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HOW SONY AND MICROSOFT CAN CUT THEIR OWN THROATS

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To put this in the simplest of terms, the way the title of this article can happen is if either or both of these hardware manufacturers do one thing, charge the gaming public to activate used games. The news releases of EA ending their online pass program is just the first reason why trying to extort extra money just for buying a game that’s already been played will not work. For those of you that have not yet read about EA ending a much maligned policy of theirs their reasoning is as follows “Many players didn’t respond to the format. We’ve listened to the feedback and decided to do away with it moving forward.” This translates from business speak to layman’s English as ‘We were not making a profit.’

Take heed Sony and/or Microsoft. If the 2nd largest 3rd party publisher has already tried and abandoned the tactics that you may well be on the cusp of unveiling to the public then your system is doomed from the start. It is one thing to have individual games lock content up behind a pay wall, but an entire system? The incredible poostorm that has surrounded EA and other companies using online passes to access their multiplayer components after a copy has moved from the ‘new’ to ‘used’ bin will be incredibly miniscule compared to having a paywall thrown up blocking me and other gamers from playing a single player game, let alone multiplayer.

200px-CMOT_Dibbler
Please be smarter than the Discworld Dibblers.

I know I’m only one person and this is anecdotal evidence but I spend almost 90% of my purchasing power on used games and almost never buy a game at launch. When I do it is something I have eagerly been waiting for months to come out and hone in on my targets with the precision of a falcon. I do not pre-order something if I have any shred of doubt that the game might not be good, hence I tend to stick with only a few series which see sporadic releases. Most of the used games I buy are in the $5-10 region and I’m perfectly fine waiting 1 or 2 years for the price to get there. So if either Sony or MS want to charge me an extra $5 to activate a used game and essentially double my investment, they will lose 100% of my business.

No hardware, no pre-orders, no software, no collector’s editions, no used games, nothing, nada, zilch.

I will say this once, do not forget it. Your customers are your backbone, defy them and you lose them. Your publishers are greedy snobs, listen to them and you defy your consumers. If these rumors end up being confirmed I will happily go out and buy a brand new Wii U and 4-5 brand new games just to support more level headed and less obvious cash grabby, greedy business tactics. I don’t care how weak the hardware is compared to the PS4 or possible NextBox specs, and I know Nintendo is far from perfect. That said, they will have 100% of my gaming budget if Sony and/or Microsoft is really this stupid.

ready asshole

Now here’s another scenario, only one of the two unlaunched systems will have a used game activation fee and ‘feature’. Given how close the sales are between 360 and PS3, this is just asking to get completely reamed in the backside through marketing techniques. What was once a close race turns into a landslide victory. I can see it now, “No fees just to play,” “We don’t charge a disc insertion fee,” etc. etc. Millions of potential system sales are at stake here, and those millions of systems can support hundreds of millions of software sales. We’re talking billions and billions of dollars at stake here, trillions of yen, you will not Cut-Your-Own-Throat will you?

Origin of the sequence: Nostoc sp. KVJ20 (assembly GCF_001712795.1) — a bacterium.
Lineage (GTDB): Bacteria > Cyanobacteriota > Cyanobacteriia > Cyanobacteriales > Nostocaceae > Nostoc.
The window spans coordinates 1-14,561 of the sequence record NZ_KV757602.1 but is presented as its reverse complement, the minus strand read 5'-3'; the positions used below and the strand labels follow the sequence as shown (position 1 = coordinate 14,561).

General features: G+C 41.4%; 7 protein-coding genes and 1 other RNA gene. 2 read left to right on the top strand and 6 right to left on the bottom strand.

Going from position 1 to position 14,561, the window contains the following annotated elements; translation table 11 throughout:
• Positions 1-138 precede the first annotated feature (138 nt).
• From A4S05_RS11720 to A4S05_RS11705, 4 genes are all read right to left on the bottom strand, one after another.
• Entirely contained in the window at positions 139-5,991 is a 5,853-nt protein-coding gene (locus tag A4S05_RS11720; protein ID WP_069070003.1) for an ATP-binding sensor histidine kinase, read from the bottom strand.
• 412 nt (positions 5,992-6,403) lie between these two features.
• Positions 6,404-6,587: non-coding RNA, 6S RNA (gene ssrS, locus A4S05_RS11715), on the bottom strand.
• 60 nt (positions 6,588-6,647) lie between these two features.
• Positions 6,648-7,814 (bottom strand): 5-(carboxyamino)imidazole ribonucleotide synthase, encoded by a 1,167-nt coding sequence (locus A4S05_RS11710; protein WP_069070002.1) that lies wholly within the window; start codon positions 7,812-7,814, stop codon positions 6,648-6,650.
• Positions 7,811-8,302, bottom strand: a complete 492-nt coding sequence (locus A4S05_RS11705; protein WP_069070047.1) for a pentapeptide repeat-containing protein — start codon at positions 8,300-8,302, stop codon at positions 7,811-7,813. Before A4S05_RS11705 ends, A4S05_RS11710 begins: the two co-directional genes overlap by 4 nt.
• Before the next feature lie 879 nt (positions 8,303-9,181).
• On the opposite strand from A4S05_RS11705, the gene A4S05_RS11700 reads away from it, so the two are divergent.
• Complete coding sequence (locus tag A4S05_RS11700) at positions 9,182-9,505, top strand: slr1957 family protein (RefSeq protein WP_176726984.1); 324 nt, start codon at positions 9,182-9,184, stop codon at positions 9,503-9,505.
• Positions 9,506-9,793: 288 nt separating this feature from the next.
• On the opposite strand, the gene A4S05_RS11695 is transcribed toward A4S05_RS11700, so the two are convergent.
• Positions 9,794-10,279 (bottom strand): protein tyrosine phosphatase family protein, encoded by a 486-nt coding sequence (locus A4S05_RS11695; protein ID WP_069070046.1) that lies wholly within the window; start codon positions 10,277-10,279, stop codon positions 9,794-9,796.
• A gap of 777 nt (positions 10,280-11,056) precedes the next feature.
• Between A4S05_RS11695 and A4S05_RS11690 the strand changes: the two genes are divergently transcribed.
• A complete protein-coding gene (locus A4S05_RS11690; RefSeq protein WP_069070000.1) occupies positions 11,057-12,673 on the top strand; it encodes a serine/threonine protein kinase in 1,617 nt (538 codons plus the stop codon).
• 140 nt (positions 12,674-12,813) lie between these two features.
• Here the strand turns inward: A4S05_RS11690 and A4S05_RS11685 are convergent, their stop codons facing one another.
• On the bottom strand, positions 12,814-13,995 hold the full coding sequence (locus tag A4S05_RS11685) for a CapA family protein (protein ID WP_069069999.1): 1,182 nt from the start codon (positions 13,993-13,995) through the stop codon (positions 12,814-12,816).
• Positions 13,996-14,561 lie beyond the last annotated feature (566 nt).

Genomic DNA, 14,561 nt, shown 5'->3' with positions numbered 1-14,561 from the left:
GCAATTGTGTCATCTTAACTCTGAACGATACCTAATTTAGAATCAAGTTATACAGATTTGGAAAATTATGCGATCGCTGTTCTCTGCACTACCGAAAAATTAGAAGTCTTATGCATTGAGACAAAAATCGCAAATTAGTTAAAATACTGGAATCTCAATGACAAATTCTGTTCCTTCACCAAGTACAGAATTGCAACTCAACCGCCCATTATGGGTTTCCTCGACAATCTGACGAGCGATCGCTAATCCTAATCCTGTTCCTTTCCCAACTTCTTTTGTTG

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21st Century Video Game Crash?

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Is the home video game industry charging headfirst into another market crash?

I ask myself this question because there are so many signs pointing towards another crash when I look back on the previous ones. We are on the cusp of the 8th console generation really getting ready to begin, only Nintendo having dived head first into these potentially treacherous waters. Unlike the 7th Generation, where the current Big 3 stepped in to tango against each other largely without disturbance, they will have competition from fan favorite Valve, as well as some more unknown companies. So let’s take a look at some of these and extrapolate the events and lessons learned to the modern era.

In 1977 there was a major crash of the video game market that is largely ignored by the public and even by gamers that were around at this time. The major problems that lead to this crash were centered around the insane popularity of Pong through the early to mid 70’s. This game was so popular in the arcades that every company wanted to make a standalone Pong system for home consumers. Even the beloved and mighty Nintendo is guilty of this. By 1977 the market was flooded with so many Pong and dedicated systems that consumers had no idea which ones were good, which were bad, or which one was made by the original creators of the game.

Nintendo’s Color TV Game. Exclusive to Japan.

However, one piece of the video game market continued to grow through 1977, the handheld market. If you’re a bit younger like me you’ll probably remember the Tiger handhelds with crappy LCD screens and primitive beeps for sound. These standalone handhelds are a relic of this growth in the late 70’s, and they kept going strong through the 80’s with some still being released today. Nintendo had their hit Game & Watch brand of handhelds while they moved into the arcade market and dipped their toe into the home console market with some VCS ports.

But SirPsycho, you may be asking, didn’t Atari release their VCS/2600 in 1977? They did, and they managed to survive this crash on the strength of their brands and high quality products they put out in the arcade, which was untouched by this ‘crash’. The Atari VCS did not really take off until 1980 when the company secured the rights to port Taito’s enormous arcade hit Space Invaders to their system.